The head of Russia's space agency on Saturday said that the country would leave the International Space Station, which Moscow said is the result of economic sanctions imposed as a result of the country's conflict in Ukraine, according to Bloomberg.
Two Russian state news agencies – Tass and RIA Novosti – on Saturday reported that Roscosmos General Director Dmitry Rogozin said in an interview that the decision had already been affirmed.
"The decision has been taken already, we're not obliged to talk about it publicly," he reportedly said on state television.
"I can say this only – in accordance with our obligations, we'll inform our partners about the end of our work on the ISS with a year's notice."
Rogozin earlier in April blasted the litany of Western economic sanctions imposed on Russia, stating that Roscosmos would halt cooperation on the International Space Station with NASA and the European Space Agency.
"I believe that the restoration of normal relations between partners in the International Space Station and other joint projects is possible only with the complete and unconditional lifting of illegal sanctions," he tweeted at the time.
Since Russia invaded Ukraine in late February, the United States – along with the European Union and the United Kingdom – have imposed an array of economic sanctions against Moscow, Russian President Vladimir Putin, and many individuals in the leader's inner circle.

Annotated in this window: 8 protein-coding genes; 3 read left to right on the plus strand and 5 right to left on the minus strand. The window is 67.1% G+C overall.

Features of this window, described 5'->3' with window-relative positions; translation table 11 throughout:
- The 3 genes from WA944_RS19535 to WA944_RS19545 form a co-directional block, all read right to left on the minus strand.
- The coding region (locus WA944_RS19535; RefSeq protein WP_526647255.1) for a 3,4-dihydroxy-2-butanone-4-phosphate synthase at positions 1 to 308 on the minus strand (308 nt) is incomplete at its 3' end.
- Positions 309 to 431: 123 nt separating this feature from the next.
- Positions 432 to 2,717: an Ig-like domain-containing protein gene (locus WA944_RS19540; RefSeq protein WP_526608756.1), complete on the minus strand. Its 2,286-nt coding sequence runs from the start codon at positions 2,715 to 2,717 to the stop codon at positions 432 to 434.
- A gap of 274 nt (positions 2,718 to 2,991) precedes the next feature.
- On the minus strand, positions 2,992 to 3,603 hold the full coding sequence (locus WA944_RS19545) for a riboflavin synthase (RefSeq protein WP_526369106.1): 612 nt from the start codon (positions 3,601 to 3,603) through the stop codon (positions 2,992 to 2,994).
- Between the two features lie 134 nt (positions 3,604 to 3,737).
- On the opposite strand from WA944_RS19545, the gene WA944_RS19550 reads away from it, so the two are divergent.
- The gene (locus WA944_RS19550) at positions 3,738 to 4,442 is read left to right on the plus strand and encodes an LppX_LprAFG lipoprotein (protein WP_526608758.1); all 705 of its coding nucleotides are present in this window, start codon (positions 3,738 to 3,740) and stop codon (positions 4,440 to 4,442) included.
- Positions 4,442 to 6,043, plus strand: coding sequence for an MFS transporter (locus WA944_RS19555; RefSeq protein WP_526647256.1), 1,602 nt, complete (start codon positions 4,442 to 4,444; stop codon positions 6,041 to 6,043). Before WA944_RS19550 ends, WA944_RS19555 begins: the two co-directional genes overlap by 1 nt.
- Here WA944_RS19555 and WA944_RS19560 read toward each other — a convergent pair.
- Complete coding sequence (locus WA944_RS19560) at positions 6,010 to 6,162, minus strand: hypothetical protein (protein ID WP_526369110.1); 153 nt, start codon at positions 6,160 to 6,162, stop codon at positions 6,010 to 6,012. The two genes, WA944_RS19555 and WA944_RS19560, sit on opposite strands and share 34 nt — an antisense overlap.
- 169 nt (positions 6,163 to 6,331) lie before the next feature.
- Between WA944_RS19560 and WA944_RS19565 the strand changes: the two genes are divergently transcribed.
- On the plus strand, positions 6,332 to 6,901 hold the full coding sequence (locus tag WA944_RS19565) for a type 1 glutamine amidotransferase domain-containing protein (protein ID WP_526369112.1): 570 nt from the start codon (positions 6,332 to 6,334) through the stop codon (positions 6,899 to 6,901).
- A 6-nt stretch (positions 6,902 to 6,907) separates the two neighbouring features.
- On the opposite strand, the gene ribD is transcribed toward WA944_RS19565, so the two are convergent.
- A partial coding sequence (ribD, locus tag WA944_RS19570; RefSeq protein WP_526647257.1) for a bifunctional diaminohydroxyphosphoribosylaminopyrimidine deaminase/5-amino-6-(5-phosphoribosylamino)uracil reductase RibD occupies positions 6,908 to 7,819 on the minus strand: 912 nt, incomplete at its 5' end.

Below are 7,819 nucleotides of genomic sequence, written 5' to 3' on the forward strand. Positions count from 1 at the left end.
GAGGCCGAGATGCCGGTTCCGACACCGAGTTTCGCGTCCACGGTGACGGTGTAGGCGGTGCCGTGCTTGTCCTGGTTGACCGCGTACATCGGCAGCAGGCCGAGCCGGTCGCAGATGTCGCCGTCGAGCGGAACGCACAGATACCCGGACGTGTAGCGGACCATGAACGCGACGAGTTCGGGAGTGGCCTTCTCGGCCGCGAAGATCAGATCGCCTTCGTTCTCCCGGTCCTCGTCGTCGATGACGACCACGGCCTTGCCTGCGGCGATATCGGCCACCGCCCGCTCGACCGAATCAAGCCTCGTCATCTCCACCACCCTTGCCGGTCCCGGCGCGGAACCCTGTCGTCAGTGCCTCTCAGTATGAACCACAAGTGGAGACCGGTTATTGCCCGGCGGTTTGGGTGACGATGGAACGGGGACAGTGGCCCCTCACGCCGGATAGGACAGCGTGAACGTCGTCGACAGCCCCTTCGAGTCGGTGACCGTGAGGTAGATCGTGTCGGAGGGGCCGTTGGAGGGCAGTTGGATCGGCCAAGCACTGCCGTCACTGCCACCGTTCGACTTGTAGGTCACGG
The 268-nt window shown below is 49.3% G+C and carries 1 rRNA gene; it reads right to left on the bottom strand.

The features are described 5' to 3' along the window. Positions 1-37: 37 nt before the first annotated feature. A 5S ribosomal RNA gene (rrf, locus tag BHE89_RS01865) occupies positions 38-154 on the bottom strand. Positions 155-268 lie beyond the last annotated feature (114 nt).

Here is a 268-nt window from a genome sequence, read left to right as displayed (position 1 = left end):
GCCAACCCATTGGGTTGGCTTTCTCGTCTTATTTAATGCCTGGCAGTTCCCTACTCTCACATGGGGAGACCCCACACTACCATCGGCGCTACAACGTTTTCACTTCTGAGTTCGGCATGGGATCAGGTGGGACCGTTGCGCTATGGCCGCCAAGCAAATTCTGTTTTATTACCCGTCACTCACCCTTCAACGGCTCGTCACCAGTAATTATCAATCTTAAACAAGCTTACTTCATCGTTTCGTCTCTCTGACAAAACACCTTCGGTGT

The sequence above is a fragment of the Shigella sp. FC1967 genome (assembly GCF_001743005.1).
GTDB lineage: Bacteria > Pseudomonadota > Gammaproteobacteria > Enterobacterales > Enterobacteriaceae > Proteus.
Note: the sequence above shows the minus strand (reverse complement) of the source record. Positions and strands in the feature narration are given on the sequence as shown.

For years, the space station had been a bright spot in US-Russia relations, which is notable given the past relationship that the countries had in the Cold War-era "space race," where they both aggressively sought to achieve dominance in the exploration of outer space.
However, Russia for months has found itself isolated on the world stage, with the bonds of the multinational project fraying amid Putin's advances.
Per Bloomberg, three Americans and an Italian astronaut arrived at the space station earlier this week, alongside three Americans, three Russians, and a German crewmate who were already onboard.
NASA reportedly intends to continue running the space station through 2030, according to the news outlet.
This article was originally published by Business Insider.
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